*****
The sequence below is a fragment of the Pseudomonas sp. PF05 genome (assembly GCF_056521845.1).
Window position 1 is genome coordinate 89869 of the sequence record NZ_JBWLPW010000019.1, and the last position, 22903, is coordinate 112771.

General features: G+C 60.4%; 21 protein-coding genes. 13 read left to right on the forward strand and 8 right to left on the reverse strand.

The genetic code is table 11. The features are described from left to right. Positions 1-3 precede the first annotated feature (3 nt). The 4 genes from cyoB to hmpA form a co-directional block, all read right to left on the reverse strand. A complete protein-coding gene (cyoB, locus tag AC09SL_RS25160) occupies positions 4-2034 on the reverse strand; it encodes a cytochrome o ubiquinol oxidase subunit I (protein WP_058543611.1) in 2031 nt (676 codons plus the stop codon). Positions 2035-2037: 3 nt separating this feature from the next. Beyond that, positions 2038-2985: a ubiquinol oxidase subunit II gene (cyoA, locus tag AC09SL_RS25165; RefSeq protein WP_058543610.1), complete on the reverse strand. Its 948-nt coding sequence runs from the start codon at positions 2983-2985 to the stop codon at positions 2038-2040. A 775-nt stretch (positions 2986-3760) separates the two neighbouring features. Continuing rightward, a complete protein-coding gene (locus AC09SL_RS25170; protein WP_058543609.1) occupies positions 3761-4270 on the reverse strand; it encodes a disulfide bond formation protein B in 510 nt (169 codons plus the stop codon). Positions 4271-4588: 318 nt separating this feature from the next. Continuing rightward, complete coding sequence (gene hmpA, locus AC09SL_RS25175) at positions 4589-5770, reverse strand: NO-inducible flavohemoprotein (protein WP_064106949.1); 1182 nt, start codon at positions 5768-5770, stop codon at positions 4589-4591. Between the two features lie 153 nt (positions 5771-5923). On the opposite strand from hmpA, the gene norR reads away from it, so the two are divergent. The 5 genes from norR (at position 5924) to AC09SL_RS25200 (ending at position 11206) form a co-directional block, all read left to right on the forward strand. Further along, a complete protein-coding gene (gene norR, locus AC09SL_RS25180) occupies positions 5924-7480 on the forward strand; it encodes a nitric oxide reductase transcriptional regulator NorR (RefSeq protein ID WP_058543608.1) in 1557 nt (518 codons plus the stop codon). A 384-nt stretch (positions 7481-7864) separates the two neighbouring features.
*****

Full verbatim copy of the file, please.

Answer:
The sequence below is a fragment of the Pseudomonas sp. PF05 genome (assembly GCF_056521845.1).
Window position 1 is genome coordinate 89869 of the sequence record NZ_JBWLPW010000019.1, and the last position, 22903, is coordinate 112771.

General features: G+C 60.4%; 21 protein-coding genes. 13 read left to right on the forward strand and 8 right to left on the reverse strand.

The genetic code is table 11. The features are described from left to right. Positions 1-3 precede the first annotated feature (3 nt). The 4 genes from cyoB to hmpA form a co-directional block, all read right to left on the reverse strand. A complete protein-coding gene (cyoB, locus tag AC09SL_RS25160) occupies positions 4-2034 on the reverse strand; it encodes a cytochrome o ubiquinol oxidase subunit I (protein WP_058543611.1) in 2031 nt (676 codons plus the stop codon). Positions 2035-2037: 3 nt separating this feature from the next. Beyond that, positions 2038-2985: a ubiquinol oxidase subunit II gene (cyoA, locus tag AC09SL_RS25165; RefSeq protein WP_058543610.1), complete on the reverse strand. Its 948-nt coding sequence runs from the start codon at positions 2983-2985 to the stop codon at positions 2038-2040. A 775-nt stretch (positions 2986-3760) separates the two neighbouring features. Continuing rightward, a complete protein-coding gene (locus AC09SL_RS25170; protein WP_058543609.1) occupies positions 3761-4270 on the reverse strand; it encodes a disulfide bond formation protein B in 510 nt (169 codons plus the stop codon). Positions 4271-4588: 318 nt separating this feature from the next. Continuing rightward, complete coding sequence (gene hmpA, locus AC09SL_RS25175) at positions 4589-5770, reverse strand: NO-inducible flavohemoprotein (protein WP_064106949.1); 1182 nt, start codon at positions 5768-5770, stop codon at positions 4589-4591. Between the two features lie 153 nt (positions 5771-5923). On the opposite strand from hmpA, the gene norR reads away from it, so the two are divergent. The 5 genes from norR (at position 5924) to AC09SL_RS25200 (ending at position 11206) form a co-directional block, all read left to right on the forward strand. Further along, a complete protein-coding gene (gene norR, locus AC09SL_RS25180) occupies positions 5924-7480 on the forward strand; it encodes a nitric oxide reductase transcriptional regulator NorR (RefSeq protein ID WP_058543608.1) in 1557 nt (518 codons plus the stop codon). A 384-nt stretch (positions 7481-7864) separates the two neighbouring features.